Yards Brewing’s Brawler A Satisfying Session Beer
When it comes to the beers I review, I tend toward brews that are big and complex. Incredibly hoppy IPAs or dark-roasted, creamy stouts are all fair game. If it’s slightly overwhelming, I’m into it. The stronger the flavor, the more I have to write about.
That’s not always what one wants in a beer, however. There are times where it isn’t so much about quality as it is about quantity. All those beer styles I mentioned above are great, but you wouldn’t want to drink too many of them. Many have pretty high alcohol by volume, meaning that they get you drunk pretty quickly. After 22 ounces of a 13-percent ABV, maybe it’s not a good idea to have another.
This is where the session beer comes in, named because you can drink them for an entire session. These brews tend to focus on easier drinkability and lower ABVs so you don’t embarrass yourself too early in the night.
When we look at the drinking traditions of the world, many cultures have their own types of session beers. America certainly has its share of mass-produced lagers. Germany has its easy-drinking, malty brews. But when you think of sitting in a pub and knocking back a few, where do you think of? If you are anything like me, your thoughts tend toward England. Who better to lay claim to a proper session brew style? Better question: who better than Pennsylvania to improve upon it?
This week, I’m drinking Philadelphia’s own Brawler by Yards Brewing Co. It’s a self-proclaimed pugilist-style ale. Yes, Yards made up that classification. The reasoning behind the name was pretty cute, however: “For when you want to go a few rounds.” In truth, it is an English dark mild ale, which looks like someone drew a bunch of words out of a hat. Pugilist-style ale sounds a little less like someone playing mad libs.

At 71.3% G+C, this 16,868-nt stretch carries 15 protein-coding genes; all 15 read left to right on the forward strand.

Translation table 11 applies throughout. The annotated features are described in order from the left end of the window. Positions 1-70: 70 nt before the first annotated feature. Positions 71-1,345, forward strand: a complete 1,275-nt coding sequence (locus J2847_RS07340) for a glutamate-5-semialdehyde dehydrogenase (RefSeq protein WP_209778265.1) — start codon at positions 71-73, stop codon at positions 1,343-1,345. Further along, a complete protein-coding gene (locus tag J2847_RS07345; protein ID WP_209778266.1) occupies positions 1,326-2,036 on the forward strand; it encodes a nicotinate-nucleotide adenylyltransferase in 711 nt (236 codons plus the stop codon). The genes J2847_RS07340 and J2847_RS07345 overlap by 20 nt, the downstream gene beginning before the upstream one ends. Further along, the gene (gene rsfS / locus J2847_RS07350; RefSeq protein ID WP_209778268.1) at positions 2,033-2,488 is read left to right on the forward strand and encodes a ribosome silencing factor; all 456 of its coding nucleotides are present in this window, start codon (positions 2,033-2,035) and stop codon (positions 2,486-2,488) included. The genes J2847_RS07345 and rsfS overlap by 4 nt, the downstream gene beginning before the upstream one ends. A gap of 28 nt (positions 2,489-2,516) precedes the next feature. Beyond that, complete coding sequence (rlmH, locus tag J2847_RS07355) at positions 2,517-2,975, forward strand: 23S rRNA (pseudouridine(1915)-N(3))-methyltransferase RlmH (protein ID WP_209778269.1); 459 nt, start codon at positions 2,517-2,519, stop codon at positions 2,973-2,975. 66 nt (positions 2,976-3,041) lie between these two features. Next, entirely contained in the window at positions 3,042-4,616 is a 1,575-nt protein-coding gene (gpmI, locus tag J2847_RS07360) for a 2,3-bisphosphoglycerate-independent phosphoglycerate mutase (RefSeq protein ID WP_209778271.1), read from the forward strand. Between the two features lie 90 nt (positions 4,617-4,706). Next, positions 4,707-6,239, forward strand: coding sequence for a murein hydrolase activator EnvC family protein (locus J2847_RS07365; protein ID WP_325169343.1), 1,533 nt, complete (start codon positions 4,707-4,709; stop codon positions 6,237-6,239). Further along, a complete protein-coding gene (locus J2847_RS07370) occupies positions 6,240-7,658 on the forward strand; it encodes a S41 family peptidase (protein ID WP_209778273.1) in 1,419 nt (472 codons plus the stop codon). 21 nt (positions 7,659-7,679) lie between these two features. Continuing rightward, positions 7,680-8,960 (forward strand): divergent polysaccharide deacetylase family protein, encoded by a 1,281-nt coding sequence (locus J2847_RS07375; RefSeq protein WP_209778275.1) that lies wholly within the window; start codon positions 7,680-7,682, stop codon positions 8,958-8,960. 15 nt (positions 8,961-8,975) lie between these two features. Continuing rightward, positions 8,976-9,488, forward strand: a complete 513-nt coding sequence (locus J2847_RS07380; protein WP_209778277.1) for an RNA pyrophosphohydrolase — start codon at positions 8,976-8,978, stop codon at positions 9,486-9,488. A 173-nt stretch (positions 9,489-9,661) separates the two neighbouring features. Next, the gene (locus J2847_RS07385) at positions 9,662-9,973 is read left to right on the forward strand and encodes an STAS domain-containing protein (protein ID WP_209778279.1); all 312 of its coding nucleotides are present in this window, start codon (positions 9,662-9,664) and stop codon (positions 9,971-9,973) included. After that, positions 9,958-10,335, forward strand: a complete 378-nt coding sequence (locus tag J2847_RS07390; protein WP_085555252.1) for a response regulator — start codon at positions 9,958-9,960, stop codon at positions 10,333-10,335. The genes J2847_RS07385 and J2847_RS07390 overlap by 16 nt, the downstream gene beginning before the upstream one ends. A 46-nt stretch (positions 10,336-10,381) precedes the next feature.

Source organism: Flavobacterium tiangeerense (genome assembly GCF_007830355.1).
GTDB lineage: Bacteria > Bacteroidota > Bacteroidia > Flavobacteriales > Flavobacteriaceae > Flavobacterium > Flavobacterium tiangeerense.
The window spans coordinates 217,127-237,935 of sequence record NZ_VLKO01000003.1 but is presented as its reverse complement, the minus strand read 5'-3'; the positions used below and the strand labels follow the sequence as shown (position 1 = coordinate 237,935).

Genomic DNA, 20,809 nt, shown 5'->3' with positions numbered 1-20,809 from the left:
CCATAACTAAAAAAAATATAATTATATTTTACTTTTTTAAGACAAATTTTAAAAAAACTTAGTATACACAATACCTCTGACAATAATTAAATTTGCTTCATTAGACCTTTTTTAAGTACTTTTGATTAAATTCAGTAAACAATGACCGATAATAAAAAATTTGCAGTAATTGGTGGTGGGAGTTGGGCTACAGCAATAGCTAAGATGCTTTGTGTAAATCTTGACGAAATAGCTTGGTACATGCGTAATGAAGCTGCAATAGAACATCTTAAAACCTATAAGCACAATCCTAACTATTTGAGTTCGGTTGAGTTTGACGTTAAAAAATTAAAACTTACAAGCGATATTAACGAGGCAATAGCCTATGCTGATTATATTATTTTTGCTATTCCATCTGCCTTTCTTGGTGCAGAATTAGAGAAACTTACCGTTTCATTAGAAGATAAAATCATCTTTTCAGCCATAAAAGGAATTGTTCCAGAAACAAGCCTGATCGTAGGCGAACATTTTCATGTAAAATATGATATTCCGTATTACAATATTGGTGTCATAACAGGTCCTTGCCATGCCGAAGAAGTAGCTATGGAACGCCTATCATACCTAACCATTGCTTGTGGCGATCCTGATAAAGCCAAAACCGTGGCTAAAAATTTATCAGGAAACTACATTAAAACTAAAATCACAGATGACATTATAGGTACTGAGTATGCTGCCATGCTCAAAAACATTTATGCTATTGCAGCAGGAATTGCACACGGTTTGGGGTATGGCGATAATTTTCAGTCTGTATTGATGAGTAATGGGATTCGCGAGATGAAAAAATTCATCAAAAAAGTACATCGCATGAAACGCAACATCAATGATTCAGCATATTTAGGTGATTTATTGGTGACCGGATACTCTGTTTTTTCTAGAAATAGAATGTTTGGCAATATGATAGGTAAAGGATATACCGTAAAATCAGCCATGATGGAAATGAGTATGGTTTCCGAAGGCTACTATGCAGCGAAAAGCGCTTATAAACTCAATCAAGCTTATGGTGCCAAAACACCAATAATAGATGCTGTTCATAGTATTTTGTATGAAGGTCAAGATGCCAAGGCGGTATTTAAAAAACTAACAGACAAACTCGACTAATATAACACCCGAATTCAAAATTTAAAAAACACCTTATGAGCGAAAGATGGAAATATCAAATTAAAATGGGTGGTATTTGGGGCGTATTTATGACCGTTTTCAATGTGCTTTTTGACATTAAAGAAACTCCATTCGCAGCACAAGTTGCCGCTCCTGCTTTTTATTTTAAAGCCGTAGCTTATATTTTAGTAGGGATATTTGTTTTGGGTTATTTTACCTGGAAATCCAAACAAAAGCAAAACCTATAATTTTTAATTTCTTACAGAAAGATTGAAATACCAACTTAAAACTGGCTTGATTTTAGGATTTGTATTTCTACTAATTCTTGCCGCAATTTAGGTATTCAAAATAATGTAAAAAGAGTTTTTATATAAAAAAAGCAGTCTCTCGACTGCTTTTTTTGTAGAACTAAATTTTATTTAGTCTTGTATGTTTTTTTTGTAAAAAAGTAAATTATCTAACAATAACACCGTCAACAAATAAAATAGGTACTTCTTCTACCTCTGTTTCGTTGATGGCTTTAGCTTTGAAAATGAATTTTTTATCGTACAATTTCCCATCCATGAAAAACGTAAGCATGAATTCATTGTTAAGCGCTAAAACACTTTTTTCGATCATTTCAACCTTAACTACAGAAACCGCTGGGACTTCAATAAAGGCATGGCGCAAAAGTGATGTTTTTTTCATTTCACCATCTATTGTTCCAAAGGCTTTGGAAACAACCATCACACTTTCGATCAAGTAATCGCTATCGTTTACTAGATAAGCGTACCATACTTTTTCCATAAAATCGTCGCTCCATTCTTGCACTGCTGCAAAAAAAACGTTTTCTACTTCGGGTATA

The light brown pour had about a finger’s worth of head that quickly dissipated and a malty and slightly sweet scent. The malt was a bit toasted but not so much that it acquired a coffee scent. Pleasingly, there also was some caramel in the nose. The scent wasn’t complex, but it was satisfying.
I didn’t think much of the taste at first, as it wasn’t very aggressive. The more I drank, however, the more it grew on me. It reminded me a bit of a light brown ale but with a kind of chocolate-caramel ice cream thing going on. That’s not to say that it was super sweet or full of cocoa nibs, because it certainly was not. It also had a nice nuttiness to it with just a slight amount of roast up front.
All of this came with a nice, thin body. This brew was super drinkable but still managed to have a decent amount of character. I was well into a second bottle by the time I got this far in the writing.
If you’re looking for a decent beer to drink over the long hall, this is a pretty good option. It’ll be good to you for a long while.